In March 2020, First Things First Okanagan sent a letter to the editor and to the BC government in support of the claims of the Wet’suwet’en in British Columbia.
The standoff between the Wet’suwet’en Hereditary Chiefs and the Provincial government over the Coastal Gaslink pipeline entered a new phase a few days ago when RCMP began arresting people at the protest sites along the pipeline route. This escalating conflict highlights unresolved issues of aboriginal right and title and the way our governments are responding to the climate emergency.
First Things First Okanagan sides with the Hereditary Chiefs in asserting first, that the LNG project is completely inconsistent with the BC and Canadian governments’ stated policies on climate change and second, that aboriginal rights have not been adequately incorporated into decisions about the pipeline.
Two Wet’suwet’en Chiefs have launched a claim against Ottawa, stating that the federal government has a constitutional obligation to adhere to its emissions targets under the Paris Agreement, and that it is unconstitutional to allow projects such as the liquified natural gas (LNG) pipeline and terminal to be built. Emissions from fracking, liquifying and shipping natural gas are estimated to be 10 million tonnes, or one quarter of B.C.’s entire greenhouse-gas budget for 2030 and two-thirds of its 2050 emissions target. This calculation doesn’t include downstream emissions when the gas is burned.
The chiefs are right: intensifying the fracking and liquefaction of natural gas is inconsistent with BC’s and Canada’s commitment to climate action. Rather than curtailing emissions, the approach of the provincial and federal governments seems to be to get as much of Canada’s hydrocarbon resources to market as quickly as possible before being forced to transition to green energy. These are not the actions of governments that take the climate crisis seriously.
Furthermore, the fracked gas industry, which feeds the LNG industry, has potentially serious health implications. Fugitive methane from gas wells has been implicated in a number of health effects on people living nearby (primarily First Nations’ communities), including respiratory and reproductive health effects. Fugitive methane from inactive wells is not well monitored and the BC Government excluded a consideration of the health effects of methane from its 2018 scientific review of the industry. These are not the actions of a government concerned about reconciliation and social justice.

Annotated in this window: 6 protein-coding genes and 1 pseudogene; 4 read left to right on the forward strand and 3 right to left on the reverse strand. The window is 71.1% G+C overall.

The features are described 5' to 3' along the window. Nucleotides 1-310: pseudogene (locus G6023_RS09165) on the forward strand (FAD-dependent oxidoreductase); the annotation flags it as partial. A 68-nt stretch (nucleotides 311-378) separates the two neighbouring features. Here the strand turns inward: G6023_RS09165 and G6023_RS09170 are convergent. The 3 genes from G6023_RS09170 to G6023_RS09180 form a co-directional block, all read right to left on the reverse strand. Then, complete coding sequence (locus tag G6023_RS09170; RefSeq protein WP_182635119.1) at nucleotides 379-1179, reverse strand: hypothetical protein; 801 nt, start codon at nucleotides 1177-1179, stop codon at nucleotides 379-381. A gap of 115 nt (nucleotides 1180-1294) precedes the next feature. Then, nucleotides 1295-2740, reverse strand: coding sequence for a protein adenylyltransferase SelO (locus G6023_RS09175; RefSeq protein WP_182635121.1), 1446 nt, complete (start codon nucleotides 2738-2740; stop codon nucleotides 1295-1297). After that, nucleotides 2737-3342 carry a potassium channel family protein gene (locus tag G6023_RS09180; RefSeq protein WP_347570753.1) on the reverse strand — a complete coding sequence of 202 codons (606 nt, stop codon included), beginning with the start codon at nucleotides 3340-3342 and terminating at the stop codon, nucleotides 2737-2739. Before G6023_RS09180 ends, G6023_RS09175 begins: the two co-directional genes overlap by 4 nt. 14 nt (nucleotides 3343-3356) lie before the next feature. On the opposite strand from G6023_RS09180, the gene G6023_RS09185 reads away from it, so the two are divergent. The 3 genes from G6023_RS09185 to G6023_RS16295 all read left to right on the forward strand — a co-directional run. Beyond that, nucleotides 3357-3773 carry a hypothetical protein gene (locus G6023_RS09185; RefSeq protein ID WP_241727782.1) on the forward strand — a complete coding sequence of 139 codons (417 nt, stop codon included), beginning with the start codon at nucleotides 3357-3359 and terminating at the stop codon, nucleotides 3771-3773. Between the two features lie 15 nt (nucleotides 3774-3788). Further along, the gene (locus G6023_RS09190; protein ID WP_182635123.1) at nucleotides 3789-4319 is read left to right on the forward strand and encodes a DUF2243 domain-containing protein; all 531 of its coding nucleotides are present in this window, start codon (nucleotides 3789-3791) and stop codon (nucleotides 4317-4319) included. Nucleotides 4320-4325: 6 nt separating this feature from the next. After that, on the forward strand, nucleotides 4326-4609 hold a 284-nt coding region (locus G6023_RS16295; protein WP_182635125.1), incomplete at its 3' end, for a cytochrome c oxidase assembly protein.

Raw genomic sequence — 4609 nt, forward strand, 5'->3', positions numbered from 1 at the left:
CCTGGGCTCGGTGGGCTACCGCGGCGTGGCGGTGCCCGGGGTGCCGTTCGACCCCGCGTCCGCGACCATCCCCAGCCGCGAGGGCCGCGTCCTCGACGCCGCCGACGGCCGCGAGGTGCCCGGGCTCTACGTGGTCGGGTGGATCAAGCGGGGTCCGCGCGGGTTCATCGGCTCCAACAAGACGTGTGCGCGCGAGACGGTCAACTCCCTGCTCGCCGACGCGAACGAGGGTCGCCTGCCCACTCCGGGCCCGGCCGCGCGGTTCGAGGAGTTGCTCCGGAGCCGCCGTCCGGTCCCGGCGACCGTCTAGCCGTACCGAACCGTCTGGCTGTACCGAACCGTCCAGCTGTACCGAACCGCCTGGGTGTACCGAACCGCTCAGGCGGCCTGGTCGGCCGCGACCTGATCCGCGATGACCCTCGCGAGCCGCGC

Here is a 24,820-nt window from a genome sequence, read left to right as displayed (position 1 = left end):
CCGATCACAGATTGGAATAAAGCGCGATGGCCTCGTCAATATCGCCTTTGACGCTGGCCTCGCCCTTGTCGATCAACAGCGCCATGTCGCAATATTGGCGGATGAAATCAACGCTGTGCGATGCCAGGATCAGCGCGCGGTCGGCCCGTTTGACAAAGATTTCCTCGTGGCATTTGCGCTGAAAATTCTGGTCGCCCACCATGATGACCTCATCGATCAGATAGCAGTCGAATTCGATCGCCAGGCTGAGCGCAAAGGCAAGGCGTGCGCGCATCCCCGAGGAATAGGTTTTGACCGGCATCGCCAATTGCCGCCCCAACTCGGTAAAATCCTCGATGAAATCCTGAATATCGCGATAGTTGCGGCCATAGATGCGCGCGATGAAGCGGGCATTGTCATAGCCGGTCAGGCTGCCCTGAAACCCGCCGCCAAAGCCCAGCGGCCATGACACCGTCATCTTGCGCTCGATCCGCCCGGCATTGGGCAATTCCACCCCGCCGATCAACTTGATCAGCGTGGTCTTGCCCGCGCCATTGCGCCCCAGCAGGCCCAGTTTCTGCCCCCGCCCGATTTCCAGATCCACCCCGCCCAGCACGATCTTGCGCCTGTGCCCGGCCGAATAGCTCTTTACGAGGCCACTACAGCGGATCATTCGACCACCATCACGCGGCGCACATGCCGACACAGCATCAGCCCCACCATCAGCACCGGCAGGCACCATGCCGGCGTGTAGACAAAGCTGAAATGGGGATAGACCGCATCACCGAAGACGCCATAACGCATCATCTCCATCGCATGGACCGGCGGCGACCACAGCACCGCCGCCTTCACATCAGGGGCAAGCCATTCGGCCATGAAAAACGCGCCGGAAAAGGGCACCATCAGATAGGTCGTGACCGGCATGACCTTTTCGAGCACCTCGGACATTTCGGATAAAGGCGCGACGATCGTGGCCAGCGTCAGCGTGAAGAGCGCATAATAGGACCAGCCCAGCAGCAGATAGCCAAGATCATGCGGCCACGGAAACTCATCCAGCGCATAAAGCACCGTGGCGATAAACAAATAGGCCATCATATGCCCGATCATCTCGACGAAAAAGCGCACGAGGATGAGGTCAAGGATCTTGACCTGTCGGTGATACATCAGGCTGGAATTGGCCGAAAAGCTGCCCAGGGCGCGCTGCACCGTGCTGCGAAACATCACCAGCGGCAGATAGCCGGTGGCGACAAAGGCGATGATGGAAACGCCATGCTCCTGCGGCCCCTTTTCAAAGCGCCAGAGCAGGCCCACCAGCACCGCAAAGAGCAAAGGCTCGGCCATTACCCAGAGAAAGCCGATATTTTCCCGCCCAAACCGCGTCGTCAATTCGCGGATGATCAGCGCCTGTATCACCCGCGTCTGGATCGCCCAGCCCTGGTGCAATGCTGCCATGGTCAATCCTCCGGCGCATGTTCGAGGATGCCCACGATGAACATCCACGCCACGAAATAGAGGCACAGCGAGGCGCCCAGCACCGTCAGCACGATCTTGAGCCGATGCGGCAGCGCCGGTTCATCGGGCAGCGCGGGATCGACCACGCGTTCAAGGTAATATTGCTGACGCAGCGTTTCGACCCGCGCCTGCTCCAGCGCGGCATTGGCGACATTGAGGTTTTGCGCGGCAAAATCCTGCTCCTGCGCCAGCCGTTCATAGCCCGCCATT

Although twenty First Nations Bands have signed on to the project, several have not and the Hereditary Chief’s argue that they are the arbiters of what is permissible in the Wet’suwet’en territory as a whole. The issue of consent is central to the Hereditary Chiefs’ opposition to the project. The Supreme Court of Canada in the 1997 Delgamuukw decision, confirmed that aboriginal title does exist in British Columbia. The BC and federal governments have let two decades slip by without negotiating the terms of aboriginal title. The permit and consultation process that the government imposes on the industry, and which it has followed, was not developed in consultation with First Nations or negotiated with reference to aboriginal rights and title. First Things First Okanagan believes that there is reason to question the legitimacy of the whole process.
The two failures of government, failure to take meaningful action on climate change and failure to negotiate the terms of aboriginal title, have now become intertwined in such a way that it seems impossible to address one without addressing the other. Opponents, young and old, have formed a strong coalition to support the Hereditary Chiefs because they see the injustice of inaction on these two critical issues. The current stand-off as well as future pipeline and resource projects will face similar opposition until our governments accept their responsibility to meet scientifically defensible GHG emissions targets and to negotiate a new relationship with First Nations.
The failure of our governments, provincial and federal, to take meaningful action on climate change is doubly disturbing because proven energy alternatives exist (e.g., solar, wind, geothermal) and our governments have taken only limited action to encourage these. Subsidizing oil and gas exploration and infrastructure to move those products to markets establishes an economic imperative to use that infrastructure over a 30 year plus time frame.
Every day we delay in making the transition to green energy guarantees a worse future climate. Any delay is questionable, locking in a delay of three or more decades is unconscionable.
Mike Healey, Vice-chair, First Things First Okanagan
First Things First Okanagan promotes awareness of climate change and works to find solutions for a better future. www.firstthingsfirstokanagan.com
Mike Healey is a retired environmental scientist, UBC Professor and government consultant with expertise in climate change, fish and marine ecology.